Metaphorically, Nina’s painting of flowers, birds and idyllic nature symbolizes sanctuary. A place of safety possibly realized by overcoming superimposed obstacles or predetermined characteristics that are endowed on individuals according to their appearance, identity or any other means.

Bringing to the present, It is uncanny how similar this story is with what’s happening to transgender voters in places like Georgia, who are being blocked from voting if their ID’s don’t match up with their birth name (and gender) at birth. I came across an article about how the first (and most important) step in claiming a new identity is the process of changing your name.

“For many transgender people, choosing a new name is the first outward claim on their new identity. It helps [other] people to start seeing and thinking about you differently — even if your body hasn’t changed, or if body changes aren’t part of your transition plan, they still have to call you something different,”

This brings me to the thesis of Dressed, and how my headwear sculpture relates to ‘the guise we present to the outside world’ and ‘the meaning imbued in items of familiar dress form’.

CALL ME ROSE, Assorted clothing fabrics, red dye, threads, wire - 2019 Photo: Will Howcroft

CALL ME ROSE, Assorted clothing fabrics, red dye, threads, wire - 2019
Photo: Will Howcroft

Call Me Rose is an elaborate over-the-top presentation of size and embellishment. The petals are created from clothing, dyed red to unify the varying patterns of plaid, herringbone, tweed, camouflage – identifing materials of being dressed. It is an object of beauty with dark undertones that requires several glances to take it in. The name follows the etiquette language of transgender name changes as outlined in the article. The effect is ambiguous, at first glance feeling feminine, at second glance masculine, at third glance something else. (Or maybe the reverse order!)

As for how it relates to the painting – the flowers in nature as objects of peace and adornment inspired my choice of the rose, and the story behind the name Jabez points to identity and overcoming the influences that have been imposed on you once you find your place.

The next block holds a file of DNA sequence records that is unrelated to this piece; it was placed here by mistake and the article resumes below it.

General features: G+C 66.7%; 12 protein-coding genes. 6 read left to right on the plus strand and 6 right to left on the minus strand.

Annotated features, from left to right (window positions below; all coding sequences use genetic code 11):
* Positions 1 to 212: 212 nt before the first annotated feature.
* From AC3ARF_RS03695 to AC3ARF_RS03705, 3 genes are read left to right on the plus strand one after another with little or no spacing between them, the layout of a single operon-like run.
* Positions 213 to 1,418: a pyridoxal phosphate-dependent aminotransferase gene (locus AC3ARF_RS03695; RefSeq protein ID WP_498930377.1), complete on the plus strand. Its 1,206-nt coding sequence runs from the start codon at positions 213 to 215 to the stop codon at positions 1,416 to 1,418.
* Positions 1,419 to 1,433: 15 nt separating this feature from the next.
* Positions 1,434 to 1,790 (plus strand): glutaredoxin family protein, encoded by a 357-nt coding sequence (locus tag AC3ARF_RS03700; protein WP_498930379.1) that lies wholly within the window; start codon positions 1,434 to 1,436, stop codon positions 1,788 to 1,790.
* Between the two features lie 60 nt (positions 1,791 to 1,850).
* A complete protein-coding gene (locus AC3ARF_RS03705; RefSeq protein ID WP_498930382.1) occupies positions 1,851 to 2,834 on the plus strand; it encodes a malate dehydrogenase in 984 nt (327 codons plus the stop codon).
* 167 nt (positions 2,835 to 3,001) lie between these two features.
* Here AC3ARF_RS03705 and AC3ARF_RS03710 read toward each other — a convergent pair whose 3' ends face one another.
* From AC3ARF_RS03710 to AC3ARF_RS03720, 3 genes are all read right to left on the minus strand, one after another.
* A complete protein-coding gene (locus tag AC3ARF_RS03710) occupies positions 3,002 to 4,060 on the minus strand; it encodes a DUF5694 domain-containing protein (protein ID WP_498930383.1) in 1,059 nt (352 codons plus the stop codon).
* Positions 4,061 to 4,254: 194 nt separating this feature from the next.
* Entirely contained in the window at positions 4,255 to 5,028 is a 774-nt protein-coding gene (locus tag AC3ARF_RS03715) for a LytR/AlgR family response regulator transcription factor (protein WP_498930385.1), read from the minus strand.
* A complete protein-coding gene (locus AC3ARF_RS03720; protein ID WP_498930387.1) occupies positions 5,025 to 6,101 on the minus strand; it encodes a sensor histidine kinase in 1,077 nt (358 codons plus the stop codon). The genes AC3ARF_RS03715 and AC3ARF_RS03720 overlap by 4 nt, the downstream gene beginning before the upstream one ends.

Other works included are three of my earlier headwear sculptures Poke, Wallflower and Fascinator; plus Primped and How Things Stack Up from my Mary Janes collection and a new work of 45 embroidered tins entitled One Size Fits All.

ONE SIZE FITS ALL, 45 embroidered tin tiles, mixed fibers - 2019 Photo: Will Howcroft

ONE SIZE FITS ALL, 45 embroidered tin tiles, mixed fibers - 2019
Photo: Will Howcroft

Danforth at Framingham State University
14 Vernon Street, Framingham, MA 01701

August 31 - December 31, 2019
Reception Saturday, September 7 at 6 pm

Please visit us - Catherine Bertulli, Jodi Colella, Merill Comeau, Mia Cross, Nancy Grace Horton, Marky Kauffmann - for this entertaining, thought-provoking and beautiful show.

"Start Where You Are...

. . . . Do what you can. Use what you have.” –Arthur Ashe

As I watch my work gravitate towards promoting makers and exploring the transformative powers of creative expression, I’m encouraged by the ability of fiber and handwork to build communities and increase awareness of social/political issues. It makes my head spin how comprehensive and effective the applications of craft can be in expressing sentiments, and advocating change. Stitching is no longer considered the prisoner of Victorian era parlors or the sole education opportunity for young girls in colonial America. However, the voices of these women can still be found in the quiet stitches of antique samplers as the influencers for contemporary stitchers and activists.

One such application of political craft practice is being used to increase economic opportunities and build new lives for thousands of women who are being trained in sewing and embroidery to earn a living and break the cycle of poverty.

The organization MarketPlace: Handwork of India provides the infrastructure to educate and council women to become leaders in their communities. 

A nonprofit organization dedicated to increasing economic opportunites for over 480 women artisans in India, and empowering them to bring about changes in their lives, their families, and their communities. Since MarketPlace began in 1986, women who were formerly unemployed, “unemployable”, or desperately underemployed have been building new lives around rewarding work, education opportunities and social support.

The MarketPlace works with over 400 artisans who are organized into 11 independent cooperatives that produce high-quality women’s apparel and home décor. They learn skill like sewing and embroidery, and participate in all aspects of running the cooperatives. Some have never picked up a needle before so the aim is to meet the artisan where they are with their skills and teach designs that can be learned and then built upon later.